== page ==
“Should Turkey procure the S-400, their continued participation in the F-35 program is at risk,” said acting chief Pentagon spokesman Charles Summers.
U.S. officials say the integration of the S-400 with the F-35 and NATO air defenses could compromise closely guarded military secrets. The risk is that Moscow could gain valuable intelligence on the F-35’s technical systems.
“For Russia, if [the] F-35 is the poison, the S-400 is the antidote,” said Soner Cagaptay, the director of the Turkish research program at the Washington Institute for Near East Policy. “Co-locating these systems with the F-35 could expose the poison to the antidote, so to speak.”
The United States made the decision as the training of Turkish pilots at Luke Air Force Base in Arizona was set to wrap up, and deliveries of jets and other sensitive equipment to Turkey to support the stand-up of its F-35 fleet were planned to begin this spring. Ankara will begin receiving the S-400 in May.
The U.S. military has already begun looking for alternative suppliers to replace the Turkish companies that make certain key F-35 parts—such as landing gear components, engine blade rotors, and cockpit displays—and a new F-35 partner to host the jet’s main European engine depot, which was to be built in Turkey, officials said.
The news comes days after Turkish voters delivered a stinging political rebuke to Erdogan in local elections that saw his party lose control of major cities including the capital, Ankara, and possibly Istanbul, Erdogan’s home city.
“Erdogan’s goal seems to be creating external enemies whom he can blame for the country’s misfortunes,” including Turkey’s faltering economy, said Richard Aboulafia, an analyst with the Teal Group, an aerospace and defense consulting firm.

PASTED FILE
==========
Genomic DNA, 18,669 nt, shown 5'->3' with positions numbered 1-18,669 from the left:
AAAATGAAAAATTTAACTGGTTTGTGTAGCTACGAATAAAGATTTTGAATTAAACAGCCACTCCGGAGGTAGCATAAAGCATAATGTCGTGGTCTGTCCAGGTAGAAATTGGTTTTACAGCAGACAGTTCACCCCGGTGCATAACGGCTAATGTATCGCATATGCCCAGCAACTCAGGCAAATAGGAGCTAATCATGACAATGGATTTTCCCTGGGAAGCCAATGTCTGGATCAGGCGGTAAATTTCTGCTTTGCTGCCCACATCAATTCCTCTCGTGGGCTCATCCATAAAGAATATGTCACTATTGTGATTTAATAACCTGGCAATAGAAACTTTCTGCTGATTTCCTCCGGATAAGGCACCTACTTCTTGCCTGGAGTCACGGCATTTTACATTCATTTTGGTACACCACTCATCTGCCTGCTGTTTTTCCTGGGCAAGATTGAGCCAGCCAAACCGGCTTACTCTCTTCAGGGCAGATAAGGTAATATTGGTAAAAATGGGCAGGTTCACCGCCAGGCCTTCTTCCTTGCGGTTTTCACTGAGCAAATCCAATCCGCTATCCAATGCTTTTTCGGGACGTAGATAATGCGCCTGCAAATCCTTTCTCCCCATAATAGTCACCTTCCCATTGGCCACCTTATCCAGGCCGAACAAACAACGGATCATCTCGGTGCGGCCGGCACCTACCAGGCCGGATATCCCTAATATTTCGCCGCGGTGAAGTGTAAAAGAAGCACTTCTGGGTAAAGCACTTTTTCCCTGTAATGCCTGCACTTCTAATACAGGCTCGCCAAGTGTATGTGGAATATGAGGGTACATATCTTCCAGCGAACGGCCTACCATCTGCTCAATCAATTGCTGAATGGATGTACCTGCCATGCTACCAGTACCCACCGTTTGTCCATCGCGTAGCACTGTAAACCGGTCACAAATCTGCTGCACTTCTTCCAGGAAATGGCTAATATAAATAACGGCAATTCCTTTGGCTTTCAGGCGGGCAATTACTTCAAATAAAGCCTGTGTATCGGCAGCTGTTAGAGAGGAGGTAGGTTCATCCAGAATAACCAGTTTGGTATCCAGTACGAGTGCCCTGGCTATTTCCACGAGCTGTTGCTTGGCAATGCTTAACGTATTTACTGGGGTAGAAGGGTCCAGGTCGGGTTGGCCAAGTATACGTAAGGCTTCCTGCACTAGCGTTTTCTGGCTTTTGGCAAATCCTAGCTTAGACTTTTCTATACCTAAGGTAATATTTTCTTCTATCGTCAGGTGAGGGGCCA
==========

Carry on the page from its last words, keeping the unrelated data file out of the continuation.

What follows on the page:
Erdogan also sees the S-400 system—which is incompatible with NATO systems—as critical for his own survival following the botched coup attempt against him in 2016, which included elements of the Turkish military. “Having witnessed how putschist pilots dominated the Turkish airspace during the 2016 failed coup attempt, Erdogan wants the S-400s first and foremost for his own security,” Erdemir said.
Moreover, Turkey remains reliant on Russia for support in Syria, where Ankara fears of a stronger Kurdish foothold in the region as the fight against the Islamic State winds down. “All of these factors have put Erdogan into such a corner that at this stage he is unable to walk away from it,” Cagaptay said.
Some wonder if Erdogan sees the F-35 as truly necessary for Turkey’s defense. While the stealthy fighter jet is very capable against Russia’s air defenses, it may be overkill for Ankara’s primary security threats: Syria and Iran. The latter, for example, flies 1970s vintage aircraft, said Byron Callan, an analyst with Capital Alpha Partners.
In particular, the S-400 may give Turkey a defense against Saudi ballistic missiles, said Callan, noting that Saudi Arabia is 745 miles away—too far for the F-35 to reach without refueling.
“F-35 just isn’t that useful for Turkey unless Russia is deemed the primary threat,” Callan said.
Callan raised one more theory: Given its faltering economy, Turkey can’t afford to operate the F-35 anyway and sees the S-400 deal as a way out.
And procuring the S-400 also pushes Turkey away from exclusive reliance on the United States for critical weapon systems, Callan added.
The F-35 decision could overshadow a meeting of NATO foreign ministers in Washington this week, where U.S. allies are trying to push forward a message of unity and cohesion—even as Trump has spent the past two years deriding the alliance and questioning its utility. The meeting coincides with NATO’s 70th anniversary.
“It is not simply the United States that has objected to Turkey’s purchase of this system. It is something other NATO allies have expressed concern about,” said Amanda Sloat, a former U.S. diplomat and expert on trans-Atlantic relations at the Brookings Institution.
Lara Seligman is a staff writer at Foreign Policy. Twitter: @laraseligman